Mwaka Juma, a butterfly farmer at the Kipepeo butterfly sanctuary in malindi, Kenya 2018.

BES-Net First Kenya National Trialogue: Attaining Land Degradation Neutrality (LDN) Targets and Pollinator Conservation for Food Security

Thank you Pippa Heylings and great to have you facilitate today’s national Trialogue

Thank you Mercy Gichora, KEFRI, for the excellent presentation to set the context for us

The Principle Secretary, Ministry of Environment and Forestry, Dr. Chris Kiptoo,

The Director of Multilateral Environmental Agreements, Dr. Cyrus Mageria,

My colleague Anne Juepner, Director of the UNDP Global Policy Center for Ecosystem Resilience and Development

Representatives of the scientific, practice, and policy communities as well as other partners present,

Distinguished Delegates, Ladies and Gentlemen

It gives me great pleasure to join you this morning, as we continue the journey of exploring the nexus between land degradation, pollinators, and food security at the national level. We began walking this path together at the Anglophone Africa Regional Trialogue in 2019, where representatives of science, policy and practice came together to discuss issues and opportunities related to the aforementioned topics and chart a way forward towards a more sustainable future for the region.

Today’s forum is the first national trialogue for Kenya, hosted by the Ministry of Environment and Forestry (Government of Kenya) with support from United Nations Development Programme (UNDP). It has brought together policymakers, scientists, traditional knowledge holders and practitioners from across the country. On behalf of UNDP, I take this opportunity to welcome all the delegates.

This Trialogue affords all of us an opportunity to share the latest knowledge on the current situation, including economic impacts and drivers, of land degradation and pollinators’ decline in the country and how they affect biodiversity.  

There has been greater awareness of land degradation issues, and a growing commitment to manage the land sustainably in the interest of current and future generations while building resilience to climate shocks. I would like to thank the Government of Kenya for its continuous leadership on this topic along with the dedication to set ambitious goals, as demonstrated by the recently published Land Degradation Neutrality Targets.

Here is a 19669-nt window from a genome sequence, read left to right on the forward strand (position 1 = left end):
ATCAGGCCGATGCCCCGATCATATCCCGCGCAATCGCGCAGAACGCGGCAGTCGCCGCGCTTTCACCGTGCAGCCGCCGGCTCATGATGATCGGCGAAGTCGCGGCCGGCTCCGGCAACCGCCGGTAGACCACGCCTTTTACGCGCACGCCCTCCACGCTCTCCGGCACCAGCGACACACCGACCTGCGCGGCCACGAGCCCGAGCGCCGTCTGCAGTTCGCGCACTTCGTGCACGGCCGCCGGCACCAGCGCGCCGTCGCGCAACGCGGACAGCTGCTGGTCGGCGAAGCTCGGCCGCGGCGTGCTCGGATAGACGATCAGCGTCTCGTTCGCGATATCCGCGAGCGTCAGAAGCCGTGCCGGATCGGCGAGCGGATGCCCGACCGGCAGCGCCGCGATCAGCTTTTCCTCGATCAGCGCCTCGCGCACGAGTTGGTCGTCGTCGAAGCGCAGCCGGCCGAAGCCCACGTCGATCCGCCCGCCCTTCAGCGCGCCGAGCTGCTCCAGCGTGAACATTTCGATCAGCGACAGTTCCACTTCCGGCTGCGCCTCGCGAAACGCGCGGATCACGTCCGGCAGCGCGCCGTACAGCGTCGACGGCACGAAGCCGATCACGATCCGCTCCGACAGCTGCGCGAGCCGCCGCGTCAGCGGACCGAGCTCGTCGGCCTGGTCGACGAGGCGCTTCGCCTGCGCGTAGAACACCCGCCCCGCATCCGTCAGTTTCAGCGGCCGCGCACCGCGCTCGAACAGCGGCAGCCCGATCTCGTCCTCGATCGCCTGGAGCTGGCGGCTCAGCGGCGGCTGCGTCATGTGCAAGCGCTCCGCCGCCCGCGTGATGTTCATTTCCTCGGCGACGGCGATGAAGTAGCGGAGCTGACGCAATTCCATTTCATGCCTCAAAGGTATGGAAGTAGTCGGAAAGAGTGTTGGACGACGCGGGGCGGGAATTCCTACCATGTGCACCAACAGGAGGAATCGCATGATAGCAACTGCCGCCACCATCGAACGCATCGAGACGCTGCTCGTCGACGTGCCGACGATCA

With regard to preserving pollinators, there is also need for more collaborative effort, as more than 75% of the world’s food crops depend on pollination to some extent, with a total value affected amounting to 500 billion USD annually. As the pollinator species, including bees, butterflies, bats and hummingbirds, are increasingly under threat from anthropogenic activities, we must make a concerted effort to develop a better understanding of pollination services and include this critical component into ongoing and future sustainable land management practices.

As we dive deeper into presentations and discussions, we need to keep in mind the importance of the whole-of-society approach to climate action (SDG 13) in Kenya given the complexity of the issues intensified by the recurring climate crises and to ensure that this becomes a reality as Kenya moves to implement its COVID-19 Economic Recovery Strategy and yjr vpimytu level Socio-economic Re-engineering and Recovery Strategy. The First Kenya National Trialogue is a platform that facilitates greater collaboration between communities of policy, science and practice to address the pressing issues and design solutions in a joint and inclusive manner, adhering to the principle of leaving no one behind.  

UNDP looks forward to learning from your discussions, decisions and recommendations on locally appropriate policy and programmatic options to improve and strengthen key interactions between land degradation neutrality, promotion of pollinators and food security. We stand ready to support you in the implementation of your action agenda as a cornerstone to achieve broader sustainable development pathways on a local and national level.

Distinguished Delegates, Ladies and Gentlemen

As I conclude I would like to acknowledge the German Federal Ministry of the Environment, Nature Conservation and Nuclear Safety (BMU) for the financial support that has enabled this forum to happen. I also want to acknowledge the partnership and fruitful collaboration with the Ministry of Environment and Forestry and the UNDP GPC here in Kenya in making this event possible.

I thank you for your attention and wish you a very productive and successful National Trialogue.

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